The tomb plus the pits with the 10,000 terra cotta soldiers is recognized by Guinness Book of World Records as the world's largest tomb. It measures 7,129 feet by 3,195 feet and 2,247 feet by 1,896 feet. The entire tomb complex, including the terra-cotta army, extends over an area of 22 square miles. It is arguably the greatest afterlife palace ever built. The only things that rank with it are the great pyramids in Egypt.
Under the mound is a giant pit, covering 820,000 square feet, that was dug in terraces to a depth of more than 100 feet. The subterranean palace at the bottom of the pit is roughly 200 by 525 feet, the size of more than 3˝ football fields. Surveys indicate that the tomb itself has a circular inner wall with four gates and a circumference of 2,500 meters, and an outer wall with a circumference of 6,000 meters—measurements that correlate with Ming-era accounts of the tomb. The outer wall reportedly was 23 feet thick but little of it remains today.
Inside the Tomb of Emperor Qin
Construction of Emperor Qin's tomb began soon after he became emperor at age 13 and grew bigger and more grandiose as he became more powerful. According to a 1st century B.C. historian chronicled in Ming-era records, the tomb contains a throne room, a copper dome, models of pavilions and palaces filled with gold, gemstones and other treasures, sacred stone tablets, copper coffins, inscribed soul towers, prayer temples, and a relief map of China with a miniature ocean and models of Yangtze and Yellow rivers filled with flowing mercury.
The Emperor is said to have been dressed in jade and gold with pearls in his mouth, with his coffin floating on mercury. Placed around the Emperor's body were vessels with precious stones and relics. The floor was inlaid with gold and silver ducks. The ceiling of the copper dome featured a starry sky of pearls and gems, and constellations made from candles made of whale oil, which burn longer than normal wax. To keep intruders out, the tomb was protected by crossbow booby-traps that shot anybody who tried to enter. The entire sanctuary has a circumference of nearly two miles.
So their secrets wouldn't be revealed, the craftsmen, architects and designers who made the tomb were reportedly buried inside the tomb along with court women who couldn't conceive children. When the Emperor was buried the men that carried him in were sealed in with him by a jade gate to ensure that no one knew how to penetrate the intricate tomb.
Exploration of the Tomb of Emperor Qin
Exploratory excavations near the tomb in the late 1990s and early 2000s unearthed China's earliest life-size statues with realistic bodies. The most interesting is a statue of a fat man, perhaps an entertainer, with a pot belly and protruding butt, described as an "artful blend of fat and muscle." Archaeologists also found armor made of tea-bag-size plates of limestone tied together with bronze wire and a 467-pound bronze cauldron, the largest ever found at a Qin site, terra-cotta acrobats, and an armored vest made of polished stone. [Source: Peter Hessler, National Geographic, October 2001]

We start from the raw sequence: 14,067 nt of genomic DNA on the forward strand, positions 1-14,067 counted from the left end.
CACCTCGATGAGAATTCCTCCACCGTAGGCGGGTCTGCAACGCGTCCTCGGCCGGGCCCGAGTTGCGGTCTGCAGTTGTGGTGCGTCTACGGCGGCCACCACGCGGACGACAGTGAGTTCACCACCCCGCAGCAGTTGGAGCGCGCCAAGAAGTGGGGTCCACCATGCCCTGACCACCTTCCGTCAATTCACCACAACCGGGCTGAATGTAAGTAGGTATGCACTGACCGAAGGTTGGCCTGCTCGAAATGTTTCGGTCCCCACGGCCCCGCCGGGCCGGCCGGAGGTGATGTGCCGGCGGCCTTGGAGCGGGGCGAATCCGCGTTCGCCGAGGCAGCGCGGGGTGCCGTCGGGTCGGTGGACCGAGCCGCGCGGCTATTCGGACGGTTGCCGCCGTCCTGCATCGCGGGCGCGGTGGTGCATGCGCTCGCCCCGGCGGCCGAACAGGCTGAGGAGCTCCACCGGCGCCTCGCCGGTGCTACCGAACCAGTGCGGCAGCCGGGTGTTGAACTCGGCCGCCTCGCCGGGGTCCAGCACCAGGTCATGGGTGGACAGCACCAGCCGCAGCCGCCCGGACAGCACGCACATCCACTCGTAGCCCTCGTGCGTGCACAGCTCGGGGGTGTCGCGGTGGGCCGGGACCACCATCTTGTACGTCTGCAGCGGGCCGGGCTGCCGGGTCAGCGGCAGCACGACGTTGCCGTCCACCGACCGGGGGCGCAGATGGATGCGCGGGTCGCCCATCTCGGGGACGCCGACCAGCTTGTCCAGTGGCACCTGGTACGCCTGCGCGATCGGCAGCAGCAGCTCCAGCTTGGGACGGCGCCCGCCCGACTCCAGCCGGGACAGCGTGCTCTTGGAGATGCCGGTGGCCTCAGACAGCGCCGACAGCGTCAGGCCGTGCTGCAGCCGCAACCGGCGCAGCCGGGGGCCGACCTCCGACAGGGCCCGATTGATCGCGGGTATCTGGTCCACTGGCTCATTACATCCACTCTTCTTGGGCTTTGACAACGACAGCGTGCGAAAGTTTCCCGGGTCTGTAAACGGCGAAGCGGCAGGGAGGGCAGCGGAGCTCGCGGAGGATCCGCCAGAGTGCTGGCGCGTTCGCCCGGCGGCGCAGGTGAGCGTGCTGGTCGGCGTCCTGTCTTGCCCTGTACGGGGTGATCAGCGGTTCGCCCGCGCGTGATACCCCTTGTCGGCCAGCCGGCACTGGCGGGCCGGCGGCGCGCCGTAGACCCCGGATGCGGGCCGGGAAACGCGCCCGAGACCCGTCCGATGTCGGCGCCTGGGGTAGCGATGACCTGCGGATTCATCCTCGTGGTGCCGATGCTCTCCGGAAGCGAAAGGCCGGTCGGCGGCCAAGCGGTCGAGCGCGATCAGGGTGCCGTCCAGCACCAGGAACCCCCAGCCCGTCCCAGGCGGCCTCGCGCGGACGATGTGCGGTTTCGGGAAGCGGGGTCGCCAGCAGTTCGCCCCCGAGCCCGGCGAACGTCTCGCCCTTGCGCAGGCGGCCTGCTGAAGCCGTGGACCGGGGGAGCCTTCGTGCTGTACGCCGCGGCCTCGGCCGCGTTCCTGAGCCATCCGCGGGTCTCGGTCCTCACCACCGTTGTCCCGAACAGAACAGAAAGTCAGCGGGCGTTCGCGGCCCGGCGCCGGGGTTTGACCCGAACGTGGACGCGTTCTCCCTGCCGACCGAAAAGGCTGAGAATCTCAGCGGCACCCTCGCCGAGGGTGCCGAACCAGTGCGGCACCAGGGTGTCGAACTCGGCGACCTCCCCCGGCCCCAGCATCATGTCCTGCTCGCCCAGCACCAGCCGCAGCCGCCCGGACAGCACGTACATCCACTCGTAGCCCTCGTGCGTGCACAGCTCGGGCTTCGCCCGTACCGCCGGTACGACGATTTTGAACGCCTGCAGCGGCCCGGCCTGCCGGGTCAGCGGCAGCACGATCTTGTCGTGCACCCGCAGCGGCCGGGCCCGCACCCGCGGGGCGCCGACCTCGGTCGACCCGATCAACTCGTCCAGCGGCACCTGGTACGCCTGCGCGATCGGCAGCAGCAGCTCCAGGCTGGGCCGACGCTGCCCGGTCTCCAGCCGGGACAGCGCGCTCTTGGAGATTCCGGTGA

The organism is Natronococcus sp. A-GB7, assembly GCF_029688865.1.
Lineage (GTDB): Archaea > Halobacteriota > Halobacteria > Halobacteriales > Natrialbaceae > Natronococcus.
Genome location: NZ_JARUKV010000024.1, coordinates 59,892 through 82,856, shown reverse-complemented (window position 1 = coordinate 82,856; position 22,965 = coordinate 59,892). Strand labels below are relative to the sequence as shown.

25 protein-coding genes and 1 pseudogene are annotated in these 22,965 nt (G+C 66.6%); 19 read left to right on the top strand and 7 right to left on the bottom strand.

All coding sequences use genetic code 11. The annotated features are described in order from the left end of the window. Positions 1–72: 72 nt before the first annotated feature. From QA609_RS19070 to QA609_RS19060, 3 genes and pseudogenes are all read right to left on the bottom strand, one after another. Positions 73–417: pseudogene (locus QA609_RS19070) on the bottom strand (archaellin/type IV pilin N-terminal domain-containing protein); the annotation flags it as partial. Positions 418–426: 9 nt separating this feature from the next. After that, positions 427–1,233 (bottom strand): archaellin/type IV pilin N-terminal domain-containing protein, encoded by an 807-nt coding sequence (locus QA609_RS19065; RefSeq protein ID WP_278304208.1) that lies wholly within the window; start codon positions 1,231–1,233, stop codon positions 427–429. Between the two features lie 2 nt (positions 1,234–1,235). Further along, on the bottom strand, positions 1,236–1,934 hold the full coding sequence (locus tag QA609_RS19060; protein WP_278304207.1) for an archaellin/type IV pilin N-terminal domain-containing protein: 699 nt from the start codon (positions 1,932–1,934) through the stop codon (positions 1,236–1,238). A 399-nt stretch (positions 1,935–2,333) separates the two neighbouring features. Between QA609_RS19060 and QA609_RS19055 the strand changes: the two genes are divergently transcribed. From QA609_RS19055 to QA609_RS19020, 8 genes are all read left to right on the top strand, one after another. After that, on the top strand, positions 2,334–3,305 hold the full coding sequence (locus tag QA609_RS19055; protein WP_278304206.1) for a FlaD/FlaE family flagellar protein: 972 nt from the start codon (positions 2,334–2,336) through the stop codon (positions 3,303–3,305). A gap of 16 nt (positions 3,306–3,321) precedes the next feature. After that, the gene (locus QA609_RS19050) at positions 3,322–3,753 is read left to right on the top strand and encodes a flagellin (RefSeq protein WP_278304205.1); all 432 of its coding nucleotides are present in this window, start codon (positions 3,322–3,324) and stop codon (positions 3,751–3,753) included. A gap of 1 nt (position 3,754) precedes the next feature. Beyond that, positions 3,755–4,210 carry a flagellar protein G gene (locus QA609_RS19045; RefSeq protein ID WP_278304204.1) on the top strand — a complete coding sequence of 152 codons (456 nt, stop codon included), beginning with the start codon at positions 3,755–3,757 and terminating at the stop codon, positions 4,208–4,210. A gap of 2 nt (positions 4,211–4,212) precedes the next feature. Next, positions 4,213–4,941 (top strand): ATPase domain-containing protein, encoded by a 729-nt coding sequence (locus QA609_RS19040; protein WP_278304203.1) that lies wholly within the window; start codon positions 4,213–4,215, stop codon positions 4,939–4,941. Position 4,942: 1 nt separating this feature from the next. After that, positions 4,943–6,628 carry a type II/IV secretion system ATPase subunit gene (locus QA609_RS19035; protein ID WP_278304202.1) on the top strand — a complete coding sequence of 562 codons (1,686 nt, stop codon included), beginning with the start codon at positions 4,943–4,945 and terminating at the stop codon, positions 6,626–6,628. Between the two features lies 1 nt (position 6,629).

The foundation of two massive rectangular walls encircling the tomb area and a 20-meter-high chamber have been found. Tests have also revealed unusually high measurements of mercury, up to 100 times higher than normal, suggetsing that the stories of mercury rivers and seas might he true.
Requests to excavate the tomb have been repeatedly turned down by the Chinese government. It claims the money and technology isn’t available for such an important endeavor. Some archeologists agree, saying that if the job is going to be done it has to done right. Some archeologists think that it is likely the tomb has been looted, in all likelihood not long after Emperor Qin’s death and the collapse of his empire. Others disagree, saying surveys indicate the main structures are intact and if anyone has entered they would have been poisoned by mercury and the mercury would have evaporated and would be undetectable today.
Terra Cotta Army of Emperor Qin
The terra-cotta Army of Emperor Qin consists of over 10,000 life-size figures found in three massive pits with ramps used for putting the soldiers in their places. Most of the figures are armed warriors, meant to accompany to Emperor Qin to the after-life and protect him in heaven from his enemies.
The Chinese believe that a person takes to heaven whatever he is buried with. Emperor Qin no doubt made many enemies in his long, ruthless career. He may have been worried that these enemies might gang up against him in the afterlife, which explains why he wanted to have such a large force to protect him.
Much of the work on the terra cotta army was done while Emperor Qin was still alive. In 206 B.C., four years after his death, the burial vaults containing the terra-cotta soldiers were burned and vandalized by peasants, who stole the real crossbows, spears, arrows and pikes carried by the statues and used them in a rebellion against Emperor Qin's descendants.